You’ve Discovered HOA Fraud: When Is It Time for Legal Advice?

Last week, we discussed how to react when you discover HOA fraud. This week, we discuss when it’s time for legal Fraudadvice. The short answer is, never! Going to court against your homeowners association is equivalent to suing yourself. Amazingly, the aggrieved homeowner is simultaneously paying for both the prosecution and the defense at the same time. It’s a no-win situation. The association always has the upper hand in terms of cost. They have the money – your money – and they have the big-gun, high-powered lawyers that recoil from representing the minority of small unit owners. Further, the attorney gets paid whether he or she wins or loses a case, so it’s not uncommon for an association attorney to take on a patently frivolous or clearly unwinnable case in order to rack up substantial fees. In that regard, most attorneys will go where the money is, preferring to work for larger associations with big bucks, not relatively inconsequential individual homeowners.

Occasionally, an owner will “win” a lawsuit, but at what cost? He or she often spends all of his or her savings and many times bankrupts not only him – or herself, but his or her association as well. Lawsuits can take years – many years. And then there’s the crapshoot of trying to collect damages.

Suspecting board fiscal misconduct, Gary Palm, a Chicago attorney, University of Chicago professor emeritus of law, unit owner, and prior board member of the 2800 Lake Shore Drive Condominium Association, fought a recalcitrant board for 13 years to get access to financial records he rightfully was entitled to view within three business days under city and state statutes. Legal fees were in the hundred of thousands of dollars. Experts speculated that because of Palm’s advanced age, the association was waiting for him to expire and give up the good fight. The association appealed. Out of money and running out of time, Palm could no longer afford to hire an attorney and self-represented before the Illinois Supreme Court. In April 2013, the Supreme Court ruled in his favor.1

Like it or not, attorneys serve an absolutely critical function in community associations – and some of them are superb at problem solving and facilitating agreement. Often a well-worded demand on an attorney’s letterhead is more powerful than all other options.

When the time comes to hire, always choose an attorney skilled not only in real estate, but specifically in your state’s condominium and HOA statutes. Avoid attorneys standing in the “breadline” – those who take on assignments without specific areas of knowledge. The practice and interpretation of condo and homeowner association law is a specialty. Just like surgeons, attorneys have specialties. You wouldn’t want a heart surgeon performing your brain surgery. Likewise, you wouldn’t want an attorney who specializes in traffic law represent you in community living disputes. Interview your attorney and do not be afraid to ask questions. (One Supreme Court justice once said that in his opinion, less than 20 percent of the attorneys in the United States were qualified to practice law.)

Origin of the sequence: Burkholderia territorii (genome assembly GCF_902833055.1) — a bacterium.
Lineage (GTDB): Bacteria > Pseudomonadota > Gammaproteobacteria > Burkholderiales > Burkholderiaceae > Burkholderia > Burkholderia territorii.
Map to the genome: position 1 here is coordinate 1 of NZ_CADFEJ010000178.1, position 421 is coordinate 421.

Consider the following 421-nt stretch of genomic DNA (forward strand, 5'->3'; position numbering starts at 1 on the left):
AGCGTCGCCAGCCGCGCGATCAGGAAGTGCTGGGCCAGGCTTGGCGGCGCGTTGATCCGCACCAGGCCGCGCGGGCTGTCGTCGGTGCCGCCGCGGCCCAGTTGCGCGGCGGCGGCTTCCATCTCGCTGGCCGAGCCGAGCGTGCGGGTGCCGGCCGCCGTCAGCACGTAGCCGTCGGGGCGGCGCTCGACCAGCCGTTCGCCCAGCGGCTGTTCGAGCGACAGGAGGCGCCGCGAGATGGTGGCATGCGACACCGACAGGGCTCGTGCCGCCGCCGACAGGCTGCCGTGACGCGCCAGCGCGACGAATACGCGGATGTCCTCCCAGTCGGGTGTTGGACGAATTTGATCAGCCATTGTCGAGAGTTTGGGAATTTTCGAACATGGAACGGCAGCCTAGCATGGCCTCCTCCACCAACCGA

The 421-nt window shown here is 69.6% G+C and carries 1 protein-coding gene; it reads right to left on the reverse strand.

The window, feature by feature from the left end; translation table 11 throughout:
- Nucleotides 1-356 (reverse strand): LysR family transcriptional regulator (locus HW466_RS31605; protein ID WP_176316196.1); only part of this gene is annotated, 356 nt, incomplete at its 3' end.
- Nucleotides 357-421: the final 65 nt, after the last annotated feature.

An experienced attorney will respect you for asking questions and is always pleased to dwell on his own accomplishments. Further, you want to make certain the relationship is a mutually good fit from the very beginning. Some of the questions to ask in the initial interview include:

“Does your company represent individual owners”

“Do you have any conflicts of interest in representing me?”

“Are you experienced in litigation?”

“Specifically, are you experienced in community association law?”

Honest answers to these questions will help you make the right choice in retaining a lawyer. Sometimes it is urgent to hire an attorney. If fraud has been discovered and the perpetrator(s) might be a flight risk, it may be necessary to get an immediate court order to freeze the association’s assets. Far too often embezzlers are caught fleeing the country with dyed hair and their passports and thousands of dollars in cash in hand.


Palm v. 2800 N. Lake Shore Drive Corporation, Illinois Supreme Court decision, April 2013.


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